This year marks the 50th anniversary of "The Sound of Music," and in part of the remembrance and celebration, The Huffington Post was able to interview Julie Andrews about what it was like to actually film the now-iconic movie.
Dame Julie is as sweet and dignified as you'd expect, even while discussing the veracity of old drinking legends and how she'll never live it down that she actually made fun of the von Trapp family singers with Carol Burnett at Carnegie Hall, years before starring in "The Sound of Music." Andrews shared a few of the best behind-the-scenes stories with The Huffington Post:
As Tom Santopietro details in his new book, The Sound of Music Story, Julie Andrews was knocked down for about half of 10 takes where she'd walk up the mountain, start spinning and lip-syncing, only to have the helicopter's down draft push her into the grass and mud.
Andrews further explained to HuffPost that it was a jet-engined helicopter and she actually attempted to signal for a wider path that would avoid knocking her down. Unfortunately there was no luck:
It approached me from one end of the field with a very brave cameraman hanging outside of it with his camera and no door. I came from the other end of the field and we approached each other. When we had achieved one take, the helicopter would go around me and go back to the beginning and I'd go back to the other end of the field and we'd do it again, but every time he went around me ... the down draft from a very close helicopter just leveled me into the grass. That kept happening and I couldn't understand why he wouldn't pull away and make a wider circle. I kind of signaled to him, "Could you try to do that," after about four attempts. Every time I bit the dust and all I got was a thumbs up, and, "Let's do one more. Great, great. You're doing fine."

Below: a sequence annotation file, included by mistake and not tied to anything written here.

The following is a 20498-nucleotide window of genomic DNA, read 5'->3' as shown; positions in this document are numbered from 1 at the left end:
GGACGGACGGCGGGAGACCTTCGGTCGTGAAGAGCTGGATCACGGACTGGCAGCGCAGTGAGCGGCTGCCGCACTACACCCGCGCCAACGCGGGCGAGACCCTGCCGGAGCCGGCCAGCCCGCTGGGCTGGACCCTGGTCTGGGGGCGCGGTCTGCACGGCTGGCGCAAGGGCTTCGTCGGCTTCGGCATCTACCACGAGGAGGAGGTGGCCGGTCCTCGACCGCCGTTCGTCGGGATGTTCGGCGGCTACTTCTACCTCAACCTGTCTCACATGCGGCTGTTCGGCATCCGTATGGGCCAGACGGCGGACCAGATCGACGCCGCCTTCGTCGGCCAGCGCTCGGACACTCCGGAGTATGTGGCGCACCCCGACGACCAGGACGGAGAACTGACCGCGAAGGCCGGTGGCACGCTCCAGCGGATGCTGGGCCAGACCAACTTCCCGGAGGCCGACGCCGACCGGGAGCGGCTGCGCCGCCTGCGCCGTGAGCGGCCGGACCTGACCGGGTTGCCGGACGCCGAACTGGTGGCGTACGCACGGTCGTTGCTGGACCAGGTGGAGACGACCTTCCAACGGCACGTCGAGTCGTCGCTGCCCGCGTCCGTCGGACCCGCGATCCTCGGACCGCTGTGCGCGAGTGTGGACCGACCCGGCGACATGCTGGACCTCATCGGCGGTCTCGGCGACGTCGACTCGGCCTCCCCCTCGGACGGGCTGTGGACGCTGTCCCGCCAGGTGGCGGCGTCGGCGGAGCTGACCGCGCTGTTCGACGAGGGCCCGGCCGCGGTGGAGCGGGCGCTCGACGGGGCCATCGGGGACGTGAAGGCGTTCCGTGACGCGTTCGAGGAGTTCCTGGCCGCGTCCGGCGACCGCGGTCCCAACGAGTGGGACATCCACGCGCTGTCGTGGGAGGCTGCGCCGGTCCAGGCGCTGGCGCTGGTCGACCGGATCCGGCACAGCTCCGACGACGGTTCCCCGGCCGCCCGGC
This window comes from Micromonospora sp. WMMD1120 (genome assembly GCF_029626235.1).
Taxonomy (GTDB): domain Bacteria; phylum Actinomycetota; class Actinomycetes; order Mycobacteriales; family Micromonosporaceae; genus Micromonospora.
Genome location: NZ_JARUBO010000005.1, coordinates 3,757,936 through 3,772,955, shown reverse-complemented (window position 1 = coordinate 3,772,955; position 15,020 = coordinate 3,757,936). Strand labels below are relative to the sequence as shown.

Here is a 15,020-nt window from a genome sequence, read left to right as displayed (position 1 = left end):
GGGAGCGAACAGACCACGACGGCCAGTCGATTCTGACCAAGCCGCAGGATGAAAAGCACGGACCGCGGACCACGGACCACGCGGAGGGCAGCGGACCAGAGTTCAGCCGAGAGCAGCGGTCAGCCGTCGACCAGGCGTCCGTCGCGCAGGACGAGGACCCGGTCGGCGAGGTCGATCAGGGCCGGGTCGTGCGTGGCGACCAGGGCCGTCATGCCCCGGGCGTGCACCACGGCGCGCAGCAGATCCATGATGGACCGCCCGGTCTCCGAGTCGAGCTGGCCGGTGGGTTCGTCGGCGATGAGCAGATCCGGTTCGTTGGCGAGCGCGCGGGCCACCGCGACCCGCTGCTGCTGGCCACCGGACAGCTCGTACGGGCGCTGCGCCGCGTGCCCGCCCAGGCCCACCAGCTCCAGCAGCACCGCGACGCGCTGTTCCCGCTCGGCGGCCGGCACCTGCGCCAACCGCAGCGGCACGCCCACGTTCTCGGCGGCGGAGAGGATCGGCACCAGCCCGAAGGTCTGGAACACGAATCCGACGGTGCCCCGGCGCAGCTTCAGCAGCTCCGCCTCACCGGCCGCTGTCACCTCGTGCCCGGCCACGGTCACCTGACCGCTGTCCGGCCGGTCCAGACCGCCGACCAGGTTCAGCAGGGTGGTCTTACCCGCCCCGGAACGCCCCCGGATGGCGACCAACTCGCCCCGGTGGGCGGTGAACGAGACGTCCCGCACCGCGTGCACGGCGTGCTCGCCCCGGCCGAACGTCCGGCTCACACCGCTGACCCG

According to Andrews, the helicopter knocked her down just as she turned into the camera, so there's a chance that the footage that makes it into the film of her spinning is right before she was leveled. To top it off, the weather was generally "pretty cold a lot of mornings" during the shoot at altitude in the Austrian Alps.
It's a bit of a legend that Andrews was struggling to play guitar and lip-sync at the same time, as she had never played the instrument before. She would occasionally take a shot of Austrian schnapps before a scene in an attempt to accomplish both at once. Asked about this, Andrews exclaimed, "Oh no! That's a little bit glamorized." She continued: